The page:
Health Law Workshop: William M. Sage
Download the Presentation: "Fracking Health Care: The Need to Safely De-Medicalize America and Recover Trapped Value for Its People"
William M. Sage is James R. Dougherty Chair for Faculty Excellence at the University of Texas-Austin Law School and Professor (Department of Surgery and Perioperative Care) in the Dell Medical School.
AB, Harvard, 1982; MD, JD, Stanford, 1988. Docteur h.c., Universite Paris Descartes, 2011. Note editor, Stanford Law Review. Areas of teaching are health law, regulatory theory, antitrust, and professional responsibility. Visiting professor of law Yale 2013, Harvard 2007, Duke 2001. Vice provost for health affairs, UT Austin 2006-13. Taught at Columbia Law School 1995-2006. Associate, O'Melveny & Myers, Los Angeles, 1990-95. President's Task Force on Health Care Reform, 1993. Resident in anesthesiology and critical care medicine, The Johns Hopkins Hospital, 1989-90. Intern, Mercy Hospital and Medical Center, San Diego, 1988-89.
Member, Institute of Medicine; Member, The Academy of Medicine, Engineering, and Science of Texas; Fellow, Hastings Center on bioethics. Board member, Public Health Law & Policy. Vice chair, Children's Optimal Health. Serves on the editorial board of Health Affairs. Serves on the Code Red Task Force on the uninsured in Texas. Principal investigator, The Pew Charitable Trusts Project on Medical Liability in Pennsylvania (2002-05). Served on the Institute of Medicine's Committee on Rapid Advances in Health Care (2002). Received Robert Wood Johnson Foundation Investigator Award in Health Policy Research (1998).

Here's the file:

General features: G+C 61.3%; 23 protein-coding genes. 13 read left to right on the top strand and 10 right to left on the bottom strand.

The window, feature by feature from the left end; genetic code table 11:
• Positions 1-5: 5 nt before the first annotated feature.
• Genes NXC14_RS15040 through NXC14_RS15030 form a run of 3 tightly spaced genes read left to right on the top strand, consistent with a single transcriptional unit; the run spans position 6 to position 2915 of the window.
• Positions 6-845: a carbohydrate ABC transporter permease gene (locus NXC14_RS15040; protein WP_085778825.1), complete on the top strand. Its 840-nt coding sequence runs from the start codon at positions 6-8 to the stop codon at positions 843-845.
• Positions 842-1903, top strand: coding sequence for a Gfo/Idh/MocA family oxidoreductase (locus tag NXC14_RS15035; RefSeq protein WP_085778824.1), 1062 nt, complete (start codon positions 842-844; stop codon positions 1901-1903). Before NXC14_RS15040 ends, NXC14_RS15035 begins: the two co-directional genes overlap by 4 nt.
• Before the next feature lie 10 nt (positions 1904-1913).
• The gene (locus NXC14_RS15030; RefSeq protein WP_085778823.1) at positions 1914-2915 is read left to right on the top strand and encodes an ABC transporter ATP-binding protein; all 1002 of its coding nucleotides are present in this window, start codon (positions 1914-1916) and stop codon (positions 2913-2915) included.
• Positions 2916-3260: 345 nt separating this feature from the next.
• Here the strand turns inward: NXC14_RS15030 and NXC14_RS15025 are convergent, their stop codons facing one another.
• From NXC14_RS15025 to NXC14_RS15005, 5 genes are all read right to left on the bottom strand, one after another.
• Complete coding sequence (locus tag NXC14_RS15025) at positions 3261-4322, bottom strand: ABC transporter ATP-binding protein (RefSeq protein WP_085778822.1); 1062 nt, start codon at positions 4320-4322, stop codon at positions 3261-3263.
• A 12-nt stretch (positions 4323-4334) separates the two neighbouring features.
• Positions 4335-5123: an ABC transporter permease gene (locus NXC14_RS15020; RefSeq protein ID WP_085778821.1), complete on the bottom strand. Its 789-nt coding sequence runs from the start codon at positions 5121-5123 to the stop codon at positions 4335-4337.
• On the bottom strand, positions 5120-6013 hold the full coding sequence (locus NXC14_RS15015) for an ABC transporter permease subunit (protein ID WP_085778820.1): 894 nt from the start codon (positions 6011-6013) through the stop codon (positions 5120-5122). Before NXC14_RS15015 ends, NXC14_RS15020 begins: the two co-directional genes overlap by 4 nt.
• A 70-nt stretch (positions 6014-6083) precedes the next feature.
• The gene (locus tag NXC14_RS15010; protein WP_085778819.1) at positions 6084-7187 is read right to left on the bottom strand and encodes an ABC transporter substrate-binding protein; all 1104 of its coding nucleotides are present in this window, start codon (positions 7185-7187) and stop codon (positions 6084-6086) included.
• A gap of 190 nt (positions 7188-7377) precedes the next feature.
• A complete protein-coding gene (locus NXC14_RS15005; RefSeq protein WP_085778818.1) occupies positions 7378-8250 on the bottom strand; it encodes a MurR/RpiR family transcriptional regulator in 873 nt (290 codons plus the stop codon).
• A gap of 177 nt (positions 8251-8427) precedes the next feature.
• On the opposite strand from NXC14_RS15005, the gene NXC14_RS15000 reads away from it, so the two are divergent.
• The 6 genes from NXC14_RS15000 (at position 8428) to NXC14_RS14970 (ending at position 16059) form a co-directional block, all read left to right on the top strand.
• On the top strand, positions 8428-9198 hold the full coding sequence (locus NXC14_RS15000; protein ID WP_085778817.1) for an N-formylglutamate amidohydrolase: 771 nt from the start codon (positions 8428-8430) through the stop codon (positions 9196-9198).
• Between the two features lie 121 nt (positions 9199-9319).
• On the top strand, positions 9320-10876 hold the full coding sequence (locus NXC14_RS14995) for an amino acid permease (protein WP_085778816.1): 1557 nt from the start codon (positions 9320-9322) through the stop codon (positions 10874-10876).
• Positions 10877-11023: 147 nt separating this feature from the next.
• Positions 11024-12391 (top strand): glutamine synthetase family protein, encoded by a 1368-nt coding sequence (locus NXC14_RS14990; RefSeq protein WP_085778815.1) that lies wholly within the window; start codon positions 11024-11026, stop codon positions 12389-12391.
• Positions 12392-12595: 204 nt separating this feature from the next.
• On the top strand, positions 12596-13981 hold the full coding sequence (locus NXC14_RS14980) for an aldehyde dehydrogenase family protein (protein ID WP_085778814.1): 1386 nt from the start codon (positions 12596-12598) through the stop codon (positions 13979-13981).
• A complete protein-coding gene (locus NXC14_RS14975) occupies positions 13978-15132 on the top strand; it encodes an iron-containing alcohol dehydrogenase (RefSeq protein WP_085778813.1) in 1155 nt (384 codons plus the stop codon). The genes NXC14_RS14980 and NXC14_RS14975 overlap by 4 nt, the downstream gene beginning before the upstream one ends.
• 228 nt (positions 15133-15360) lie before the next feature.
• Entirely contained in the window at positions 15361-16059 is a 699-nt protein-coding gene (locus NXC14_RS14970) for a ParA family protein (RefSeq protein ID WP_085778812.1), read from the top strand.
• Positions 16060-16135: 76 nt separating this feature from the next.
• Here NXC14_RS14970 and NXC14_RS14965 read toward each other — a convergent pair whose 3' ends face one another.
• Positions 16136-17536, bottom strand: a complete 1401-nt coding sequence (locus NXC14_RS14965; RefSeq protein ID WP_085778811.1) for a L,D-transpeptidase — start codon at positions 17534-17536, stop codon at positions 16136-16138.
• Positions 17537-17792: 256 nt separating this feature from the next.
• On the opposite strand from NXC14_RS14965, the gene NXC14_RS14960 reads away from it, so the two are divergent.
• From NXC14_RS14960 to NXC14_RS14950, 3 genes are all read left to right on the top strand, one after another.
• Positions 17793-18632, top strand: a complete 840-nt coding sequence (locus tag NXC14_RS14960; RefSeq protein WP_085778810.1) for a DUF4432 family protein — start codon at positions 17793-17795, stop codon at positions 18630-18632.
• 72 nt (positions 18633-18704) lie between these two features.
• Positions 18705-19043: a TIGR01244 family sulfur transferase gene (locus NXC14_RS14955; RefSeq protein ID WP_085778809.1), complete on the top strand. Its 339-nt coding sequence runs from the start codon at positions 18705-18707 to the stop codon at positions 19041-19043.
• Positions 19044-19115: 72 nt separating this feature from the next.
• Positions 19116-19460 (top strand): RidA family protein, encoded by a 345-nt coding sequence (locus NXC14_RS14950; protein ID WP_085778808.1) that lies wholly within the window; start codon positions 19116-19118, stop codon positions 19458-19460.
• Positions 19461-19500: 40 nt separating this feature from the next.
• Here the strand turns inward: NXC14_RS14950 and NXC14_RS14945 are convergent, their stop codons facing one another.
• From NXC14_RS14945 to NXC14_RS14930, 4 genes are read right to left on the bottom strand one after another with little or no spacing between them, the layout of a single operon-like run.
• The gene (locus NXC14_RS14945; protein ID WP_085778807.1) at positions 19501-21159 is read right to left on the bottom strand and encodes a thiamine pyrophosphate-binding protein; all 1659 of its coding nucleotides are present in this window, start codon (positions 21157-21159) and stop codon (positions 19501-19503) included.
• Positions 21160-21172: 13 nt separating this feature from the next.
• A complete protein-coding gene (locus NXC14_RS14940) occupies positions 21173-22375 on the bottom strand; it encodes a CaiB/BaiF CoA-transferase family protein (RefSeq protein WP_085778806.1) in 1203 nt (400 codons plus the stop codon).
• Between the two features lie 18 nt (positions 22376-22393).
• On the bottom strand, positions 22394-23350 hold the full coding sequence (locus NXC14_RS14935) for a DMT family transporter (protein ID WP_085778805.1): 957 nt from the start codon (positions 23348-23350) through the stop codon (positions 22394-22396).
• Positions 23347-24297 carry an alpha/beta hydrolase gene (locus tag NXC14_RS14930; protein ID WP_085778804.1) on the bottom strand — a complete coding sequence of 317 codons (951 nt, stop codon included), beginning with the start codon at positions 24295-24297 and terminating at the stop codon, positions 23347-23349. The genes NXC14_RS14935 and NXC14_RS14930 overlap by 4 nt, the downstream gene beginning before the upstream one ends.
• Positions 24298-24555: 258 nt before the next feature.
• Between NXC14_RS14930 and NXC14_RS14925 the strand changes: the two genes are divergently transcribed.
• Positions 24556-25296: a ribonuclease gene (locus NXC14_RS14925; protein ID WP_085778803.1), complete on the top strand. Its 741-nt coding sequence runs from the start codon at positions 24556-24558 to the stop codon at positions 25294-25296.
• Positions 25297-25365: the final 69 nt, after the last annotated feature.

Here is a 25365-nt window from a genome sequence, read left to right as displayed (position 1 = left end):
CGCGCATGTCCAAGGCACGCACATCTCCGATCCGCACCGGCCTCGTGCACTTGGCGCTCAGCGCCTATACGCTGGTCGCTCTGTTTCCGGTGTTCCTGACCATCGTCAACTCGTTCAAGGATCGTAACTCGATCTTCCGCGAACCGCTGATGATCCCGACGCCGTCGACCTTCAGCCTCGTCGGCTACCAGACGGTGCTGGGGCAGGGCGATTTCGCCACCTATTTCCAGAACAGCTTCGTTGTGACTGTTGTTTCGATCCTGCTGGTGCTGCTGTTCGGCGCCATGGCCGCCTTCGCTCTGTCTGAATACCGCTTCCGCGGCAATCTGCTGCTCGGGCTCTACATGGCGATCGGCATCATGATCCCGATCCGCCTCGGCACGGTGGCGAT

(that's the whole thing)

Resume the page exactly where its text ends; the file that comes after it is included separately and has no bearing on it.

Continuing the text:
Co-editor, Medical Malpractice and the U.S. Health Care System (Cambridge University Press, 2006), Uncertain Times: Kenneth Arrow and the Changing Economics of Health Care (Duke University Press, 2003). Articles include: "Regulating through Information: Disclosure Laws and American Health Care," Columbia Law Review (1999); "Antitrust, Health Care Quality, and the Courts," Columbia Law Review (with Hammer, 2002); "Medical Liability and Patient Safety," Health Affairs (2003); "The Impact of Malpractice Reforms on the Supply of Physician Services," JAMA (with Kessler and Becker, 2005); "Some Principles Require Principals: Why Banning 'Conflicts of Interest' Won’t Solve Incentive Problems in Biomedical Research," Texas Law Review (2007); "Legislating Delivery System Reform: A 30,000 ft. view of the 800 lb. gorilla," Health Affairs (2007); "Relational Duties, Regulatory Duties, and the Widening Gap Between Individual Health Law and Collective Health Policy," Georgetown Law Journal (2008); and "Combating Antimicrobial Resistance: Regulatory Strategies and Institutional Capacity," Tulane Law Review (with Hyman, 2010).